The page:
Mortgage rates on the rise again
30-year fixed rate highest since September
Mortgage rates increased on a weekly basis, Freddie Mac said in its most recent weekly mortgage report, with the 30-year fixed rate reaching its highest mark since September 29, 2012.
According to Freddie Mac’s Primary Mortgage Market Survey for the week ending January 24, 2013, fixed mortgage rates rose week-over-week and adjustable-rate mortgage stayed even.
Average rates for 30-year fixed mortgages rose to 3.42 percent from 3.38 percent the previous week, while 15-year fixed mortgage rose to 2.71 percent from 2.66 percent one week earlier.
One year ago at this time, 30-year fixed mortgages averaged 3.98 percent and 15-year fixed mortgages averaged 3.24 percent.
ARM rates remain unchanged
ARM rates stayed even week-over-week, Freddie Mac said.
Average rates for 5-year ARMs came in at 2.67 percent, while 1-year ARMs averaged 2.57 percent – each the same as the previous week.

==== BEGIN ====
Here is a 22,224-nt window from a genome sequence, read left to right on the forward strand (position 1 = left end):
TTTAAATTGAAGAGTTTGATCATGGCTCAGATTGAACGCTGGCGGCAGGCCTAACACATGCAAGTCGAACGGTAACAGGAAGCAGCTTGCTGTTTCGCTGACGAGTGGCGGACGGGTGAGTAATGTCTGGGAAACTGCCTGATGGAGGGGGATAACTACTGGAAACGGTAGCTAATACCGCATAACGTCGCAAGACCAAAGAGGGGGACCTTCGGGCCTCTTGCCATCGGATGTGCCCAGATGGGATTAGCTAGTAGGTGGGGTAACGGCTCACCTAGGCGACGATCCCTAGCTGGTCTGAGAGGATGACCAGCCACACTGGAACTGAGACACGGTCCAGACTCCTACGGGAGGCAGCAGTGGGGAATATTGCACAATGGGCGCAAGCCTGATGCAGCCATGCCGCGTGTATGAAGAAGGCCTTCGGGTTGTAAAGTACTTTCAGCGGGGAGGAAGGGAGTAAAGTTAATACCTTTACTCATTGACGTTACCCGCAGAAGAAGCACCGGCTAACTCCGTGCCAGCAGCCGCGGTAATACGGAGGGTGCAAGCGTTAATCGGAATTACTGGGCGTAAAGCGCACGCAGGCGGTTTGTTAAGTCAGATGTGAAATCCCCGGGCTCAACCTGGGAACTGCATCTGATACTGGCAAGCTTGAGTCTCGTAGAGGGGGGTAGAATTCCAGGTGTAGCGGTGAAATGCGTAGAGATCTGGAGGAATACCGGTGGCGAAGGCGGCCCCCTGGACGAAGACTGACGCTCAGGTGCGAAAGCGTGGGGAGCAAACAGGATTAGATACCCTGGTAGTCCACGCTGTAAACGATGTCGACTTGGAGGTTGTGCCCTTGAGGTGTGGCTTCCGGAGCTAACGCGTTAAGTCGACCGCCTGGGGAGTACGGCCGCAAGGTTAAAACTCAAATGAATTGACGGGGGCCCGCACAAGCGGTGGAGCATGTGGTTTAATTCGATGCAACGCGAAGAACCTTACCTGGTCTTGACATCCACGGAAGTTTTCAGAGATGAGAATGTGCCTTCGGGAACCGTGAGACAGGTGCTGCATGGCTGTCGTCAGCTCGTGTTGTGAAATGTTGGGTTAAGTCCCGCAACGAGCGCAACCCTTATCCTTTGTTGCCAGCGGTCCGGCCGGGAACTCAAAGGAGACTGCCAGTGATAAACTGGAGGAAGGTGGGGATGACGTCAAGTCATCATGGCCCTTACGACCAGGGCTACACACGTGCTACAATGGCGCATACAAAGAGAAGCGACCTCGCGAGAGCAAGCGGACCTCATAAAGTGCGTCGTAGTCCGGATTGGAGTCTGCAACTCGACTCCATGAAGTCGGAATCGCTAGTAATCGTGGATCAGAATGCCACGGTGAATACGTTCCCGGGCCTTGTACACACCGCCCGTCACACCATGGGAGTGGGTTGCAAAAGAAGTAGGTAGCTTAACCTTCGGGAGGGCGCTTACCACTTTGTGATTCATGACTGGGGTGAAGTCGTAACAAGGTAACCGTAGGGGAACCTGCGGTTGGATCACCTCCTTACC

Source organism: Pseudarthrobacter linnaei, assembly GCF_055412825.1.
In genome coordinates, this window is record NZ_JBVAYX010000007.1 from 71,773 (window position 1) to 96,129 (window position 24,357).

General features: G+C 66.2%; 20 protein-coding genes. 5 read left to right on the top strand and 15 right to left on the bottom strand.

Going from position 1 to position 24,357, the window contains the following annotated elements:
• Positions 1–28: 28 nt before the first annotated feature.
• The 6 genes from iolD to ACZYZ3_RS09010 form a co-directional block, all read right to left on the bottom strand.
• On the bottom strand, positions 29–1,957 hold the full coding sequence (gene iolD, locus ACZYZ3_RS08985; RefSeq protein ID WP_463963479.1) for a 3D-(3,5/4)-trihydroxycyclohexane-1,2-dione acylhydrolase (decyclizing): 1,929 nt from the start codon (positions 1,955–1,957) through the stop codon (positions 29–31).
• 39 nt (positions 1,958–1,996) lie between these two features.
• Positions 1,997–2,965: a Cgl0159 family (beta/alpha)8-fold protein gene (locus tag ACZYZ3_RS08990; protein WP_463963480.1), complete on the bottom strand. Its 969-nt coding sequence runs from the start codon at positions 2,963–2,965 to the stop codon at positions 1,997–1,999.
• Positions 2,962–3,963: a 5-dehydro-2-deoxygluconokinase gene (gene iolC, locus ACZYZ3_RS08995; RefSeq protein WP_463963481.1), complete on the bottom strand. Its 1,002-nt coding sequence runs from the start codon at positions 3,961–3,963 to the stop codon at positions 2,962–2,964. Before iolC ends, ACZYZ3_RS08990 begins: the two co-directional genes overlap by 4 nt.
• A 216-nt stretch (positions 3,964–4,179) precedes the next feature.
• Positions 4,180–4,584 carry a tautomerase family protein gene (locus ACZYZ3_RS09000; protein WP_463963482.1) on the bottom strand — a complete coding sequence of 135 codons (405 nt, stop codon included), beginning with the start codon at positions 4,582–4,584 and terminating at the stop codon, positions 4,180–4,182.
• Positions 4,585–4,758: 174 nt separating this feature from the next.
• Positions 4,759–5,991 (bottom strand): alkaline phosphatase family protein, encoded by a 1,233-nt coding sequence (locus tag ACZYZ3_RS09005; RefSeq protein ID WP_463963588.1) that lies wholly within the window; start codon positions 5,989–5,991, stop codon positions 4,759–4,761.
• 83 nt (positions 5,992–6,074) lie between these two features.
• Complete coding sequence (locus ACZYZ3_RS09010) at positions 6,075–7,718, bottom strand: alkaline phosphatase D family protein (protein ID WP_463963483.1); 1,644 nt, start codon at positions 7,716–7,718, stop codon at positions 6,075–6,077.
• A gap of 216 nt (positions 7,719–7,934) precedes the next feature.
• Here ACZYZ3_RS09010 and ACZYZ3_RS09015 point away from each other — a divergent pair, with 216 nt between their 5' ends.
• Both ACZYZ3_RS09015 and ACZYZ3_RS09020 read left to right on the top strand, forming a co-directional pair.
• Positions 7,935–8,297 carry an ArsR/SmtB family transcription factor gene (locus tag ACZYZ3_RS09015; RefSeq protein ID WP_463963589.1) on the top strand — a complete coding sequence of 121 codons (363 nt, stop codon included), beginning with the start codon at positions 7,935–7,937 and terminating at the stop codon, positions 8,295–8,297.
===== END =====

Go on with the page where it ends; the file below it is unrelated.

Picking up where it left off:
One year ago at this time, 5-year ARMs averaged 2.85 percent and 1-year ARMs averaged 2.74 percent.
Rates still relatively low
Despite the upward trend in fixed mortgage rates seen in recent weeks, rates are still near historical lows, which is keeping homebuyer affordability high.
“Fixed mortgage rates were up slightly over the holiday week but remain highly affordable and should continue to aid in the ongoing housing recovery,” Frank Nothaft, vice president and chief economist at Freddie Mac, said in a statement.
Nothaft continued: “For instance, existing home sales totaled 4.65 million in 2012, showing a 9.2 percent increase over 2011 and the strongest pace in five years.”
See also: Mortgage rate archives